Other than the causal effect of retention, there are several alternative scenarios that might explain the observed discontinuities in disciplinary problems. One of these explanations is the differences in student attributes (e.g., prior disciplinary problems, achievement, demographics, family characteristics, and other observed and unobserved traits) between retained and promoted students around the cutoff. I investigate this possibility by replacing the disciplinary outcomes in equation 4b with student characteristics and check for possible discontinuities. The findings presented in table 6 reject this explanation and show that the students on the two sides of the retention cutoff are comparable along these observed traits. To further examine whether differences in student attributes explain the gaps in disciplinary outcomes at the cutoff, columns labeled as (II) in tables 3, 4, and 5 present the parametric estimates controlling for observed student attributes listed in table 6, along with cohort fixed-effects and within-school average peer outcomes. Tables A.1 and A.2 in the Appendix present the full first- and second-stage results for column II in table 2. The inclusion of these covariates does not seem to significantly change the estimated impact of retention, except for the discontinuities in the third year after retention.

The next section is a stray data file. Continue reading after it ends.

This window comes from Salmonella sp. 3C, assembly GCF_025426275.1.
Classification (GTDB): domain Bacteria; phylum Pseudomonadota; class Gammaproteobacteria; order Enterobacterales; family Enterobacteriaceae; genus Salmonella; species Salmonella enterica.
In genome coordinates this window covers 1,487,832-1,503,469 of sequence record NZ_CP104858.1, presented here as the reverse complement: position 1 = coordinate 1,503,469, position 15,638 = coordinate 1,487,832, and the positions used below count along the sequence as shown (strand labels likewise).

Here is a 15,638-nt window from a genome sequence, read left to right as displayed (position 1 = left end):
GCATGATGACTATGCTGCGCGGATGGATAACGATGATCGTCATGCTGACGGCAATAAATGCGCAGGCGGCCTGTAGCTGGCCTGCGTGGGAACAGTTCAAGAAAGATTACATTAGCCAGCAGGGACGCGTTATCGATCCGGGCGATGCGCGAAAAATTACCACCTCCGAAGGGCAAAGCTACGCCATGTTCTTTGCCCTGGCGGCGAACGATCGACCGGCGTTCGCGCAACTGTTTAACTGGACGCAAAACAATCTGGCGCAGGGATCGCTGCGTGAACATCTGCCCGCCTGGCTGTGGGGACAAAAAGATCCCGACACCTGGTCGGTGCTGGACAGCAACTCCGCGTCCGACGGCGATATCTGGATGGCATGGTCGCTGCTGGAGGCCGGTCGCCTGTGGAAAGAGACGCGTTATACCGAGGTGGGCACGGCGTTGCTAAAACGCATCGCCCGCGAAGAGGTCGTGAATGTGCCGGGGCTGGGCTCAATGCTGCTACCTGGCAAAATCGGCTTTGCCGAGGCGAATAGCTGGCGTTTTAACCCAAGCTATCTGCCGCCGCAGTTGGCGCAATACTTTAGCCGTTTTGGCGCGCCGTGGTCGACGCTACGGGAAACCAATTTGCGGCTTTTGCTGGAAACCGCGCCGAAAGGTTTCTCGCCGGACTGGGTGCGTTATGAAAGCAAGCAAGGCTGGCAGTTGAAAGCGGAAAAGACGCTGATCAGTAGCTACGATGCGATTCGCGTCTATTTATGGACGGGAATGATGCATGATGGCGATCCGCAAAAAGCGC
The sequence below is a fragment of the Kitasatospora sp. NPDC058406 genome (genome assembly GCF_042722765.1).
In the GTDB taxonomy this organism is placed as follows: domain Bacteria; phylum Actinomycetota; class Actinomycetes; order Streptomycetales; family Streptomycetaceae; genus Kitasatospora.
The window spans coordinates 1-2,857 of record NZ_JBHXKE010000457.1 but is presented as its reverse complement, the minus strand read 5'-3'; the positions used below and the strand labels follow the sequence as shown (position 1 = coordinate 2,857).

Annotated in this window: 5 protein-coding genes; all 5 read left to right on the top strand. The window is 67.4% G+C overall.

Table 6. 
Early Grade Retention and Student Characteristics
LinearQuartic
Score Range/Bandwidth520
Current year   
Disciplinary incident −0.012 −0.034 
 (0.023) (0.023) 
In-school suspension 0.002 −0.006 
 (0.011) (0.011) 
Out-of-school suspension −0.011 −0.021 
 (0.015) (0.018) 
Prior year   
Disciplinary incident −0.005 −0.007 
 (0.007) (0.010) 
In-school suspension −0.015* −0.019 
 (0.009) (0.016) 
Out-of-school suspension −0.004 −0.005 
 (0.005) (0.006) 
Limited English proficiency 0.019 0.025 
 (0.012) (0.015) 
Special education 0.002 −0.014 
 (0.012) (0.021) 
FRPL eligible 0.003 −0.004 
 (0.017) (0.018) 
Male −0.050*** −0.043*** 
 (0.013) (0.015) 
Age in 3rd grade (in months) 0.572*** 0.392 
 (0.220) (0.282) 
FCAT Math score: 3rd grade 0.006 0.070 
 (0.022) (0.045) 
White −0.020 0.001 
 (0.029) (0.035) 
Black −0.009 −0.020 
 (0.009) (0.020) 
Hispanic 0.033 0.022 
 (0.030) (0.042) 
Asian −0.016*** −0.023*** 
 (0.004) (0.005) 
Foreign born 0.027 0.004 
 (0.021) (0.021) 
English not native 0.035 0.027 
 (0.022) (0.027) 
Peer incident rate   
1 year later −0.0003 0.0009 
 (0.002) (0.003) 
2 years later −0.0002 0.0005 
 (0.003) (0.003) 
3 years later −0.110*** −0.101*** 
 (0.007) (0.006) 
4 years later −0.007 −0.008 
 (0.005) (0.006) 
5 years later 0.001 −0.004 
 (0.008) (0.009) 
LinearQuartic
Score Range/Bandwidth520
Current year   
Disciplinary incident −0.012 −0.034 
 (0.023) (0.023) 
In-school suspension 0.002 −0.006 
 (0.011) (0.011) 
Out-of-school suspension −0.011 −0.021 
 (0.015) (0.018) 
Prior year   
Disciplinary incident −0.005 −0.007 
 (0.007) (0.010) 
In-school suspension −0.015* −0.019 
 (0.009) (0.016)